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I know PCR can be used to amplify a tiny sample of DNA in order to perform experiments. Is there a similar technique to use on a protein sample? More specifically, I'm not interested in "cutting" up the protein but simply making more of the original sample.

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  • $\begingroup$ You can't amplify proteins. You just have to express more and/or purify better. $\endgroup$ – canadianer Sep 10 '15 at 20:55
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    $\begingroup$ You can use in-vitro translation kits but they require mRNA as a template and the amplification is not exponential as in PCR. There is no biological mechanism to synthesize proteins using themselves as a template. This is unlike the DNA and RNA. $\endgroup$ – WYSIWYG Sep 10 '15 at 20:55
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    $\begingroup$ PCR takes advantage of the polymerase mechanism, which can build more nucleic acid from a template of nucleic acid. There's no such mechanism by which protein can be produced from a read of protein, as it's really the ribosome which produces protein from a nucleic acid template, right? As canadianer notes, you can only hope to express more, and purify it nicely! $\endgroup$ – CKM Sep 11 '15 at 21:29
  • $\begingroup$ Pull down the gene, make a cDNA and clone it into a high copy inducible expression vector. Transform bacteria or yeast and grow a culture under selection. Let them grow to 10^10 or more, then induce expression. Purify lots and lots of protein. If you can't get the gene, then you could undertake the very difficult task of sequencing the entire protein. Then you make a synthetic cDNA from the sequence and use that in your expression vector. You cannot get around the Central Dogma; DNA<->RNA->Protein $\endgroup$ – AMR Dec 1 '15 at 4:43
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There isn't any technique with one exception. PCR generates DNA from DNA so you can establish cycles. For protein synthesis, an mRNA is a template to produce proteins. Most likely proteins you are interested in would not synthesize mRNAs, so that you can not establish cycles.

The exception I said earlier is Protein Misfolding Cyclic Amplification (PMCA). Some disease associated misfold proteins can induce misfolding of the same polypeptide which is not misfolded. So you can establish cycles of misfolding reaction.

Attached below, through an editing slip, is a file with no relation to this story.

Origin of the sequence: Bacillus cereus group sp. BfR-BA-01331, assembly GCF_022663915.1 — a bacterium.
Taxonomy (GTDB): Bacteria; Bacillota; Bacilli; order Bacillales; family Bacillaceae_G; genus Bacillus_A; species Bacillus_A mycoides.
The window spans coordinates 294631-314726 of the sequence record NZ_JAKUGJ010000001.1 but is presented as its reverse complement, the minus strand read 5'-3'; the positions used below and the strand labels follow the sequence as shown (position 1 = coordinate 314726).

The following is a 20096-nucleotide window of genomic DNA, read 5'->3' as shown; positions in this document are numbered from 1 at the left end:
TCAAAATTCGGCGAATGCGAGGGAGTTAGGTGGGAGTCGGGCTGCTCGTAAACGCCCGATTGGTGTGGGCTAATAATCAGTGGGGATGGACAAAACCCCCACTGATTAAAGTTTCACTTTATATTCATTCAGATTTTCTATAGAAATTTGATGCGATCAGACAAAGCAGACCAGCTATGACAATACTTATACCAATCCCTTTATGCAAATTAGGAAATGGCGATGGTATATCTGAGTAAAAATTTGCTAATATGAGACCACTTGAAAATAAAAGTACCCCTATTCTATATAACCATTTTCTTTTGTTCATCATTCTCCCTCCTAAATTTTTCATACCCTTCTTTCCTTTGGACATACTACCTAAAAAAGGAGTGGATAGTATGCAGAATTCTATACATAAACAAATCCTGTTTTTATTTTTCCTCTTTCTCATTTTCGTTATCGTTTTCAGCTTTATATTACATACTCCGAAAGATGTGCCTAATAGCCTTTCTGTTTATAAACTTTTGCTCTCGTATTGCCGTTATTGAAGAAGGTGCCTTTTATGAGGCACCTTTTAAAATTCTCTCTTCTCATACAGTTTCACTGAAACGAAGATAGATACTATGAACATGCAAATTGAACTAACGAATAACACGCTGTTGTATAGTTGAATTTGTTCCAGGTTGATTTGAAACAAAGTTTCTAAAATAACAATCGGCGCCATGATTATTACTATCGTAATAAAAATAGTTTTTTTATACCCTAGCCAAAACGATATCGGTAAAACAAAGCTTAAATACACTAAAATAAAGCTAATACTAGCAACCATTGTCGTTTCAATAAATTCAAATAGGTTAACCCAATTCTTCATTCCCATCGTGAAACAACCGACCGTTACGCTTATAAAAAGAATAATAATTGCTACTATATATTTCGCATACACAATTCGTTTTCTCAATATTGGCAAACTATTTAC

PS:

There are technique to synthesize proteins from DNAs or RNAs, but they are not chain reactions. https://www.promega.com/products/protein-expression/eukaryotic-cell-free-protein-expression/ https://www.neb.com/products/e6800-purexpress-invitro-protein-synthesis-kit

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It is impossible to amplify protein like PCR. DNA and RNA can undergo PCR because basepairs are complementary: A-T C-G A-U. But amino acids are not complementary; can you find an amino acid that matches glycine? Besides, proteins are not only a single polypeptide chain like DNA, proteins need to be folded after polypeptide chain are synthesized. Usually a protein molecule need more than one polypeptide chain to combine together to form a protein molecule. It can not happen that it works as PCR.

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I would say impossible is a stretch. An inventive biochemist could create molecules that are "complimentary" to each amino acid similar to a Dna polymerase. Then a protein would be needed to both detect and translate this similarity into protein elongation. Unlikely, hell yes, impossible, no.

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  • $\begingroup$ -1. There is literally no known mechanism through which this can be carried out. Designing functional proteins de novo is way out of reach of modern biochemistry. $\endgroup$ – March Ho Jan 30 '16 at 3:53
  • $\begingroup$ Even if you succeed in that process, the protein is still linear or worse. $\endgroup$ – A. Steiner Jan 30 '16 at 9:47
  • $\begingroup$ there multiple mechanisms for testing this methodology. Why would anyone initiate this process de novo? Evolution both in nature and the lab starts from a pre existing template. And all proteins are linear to begin with. $\endgroup$ – Vmon Jan 31 '16 at 20:18

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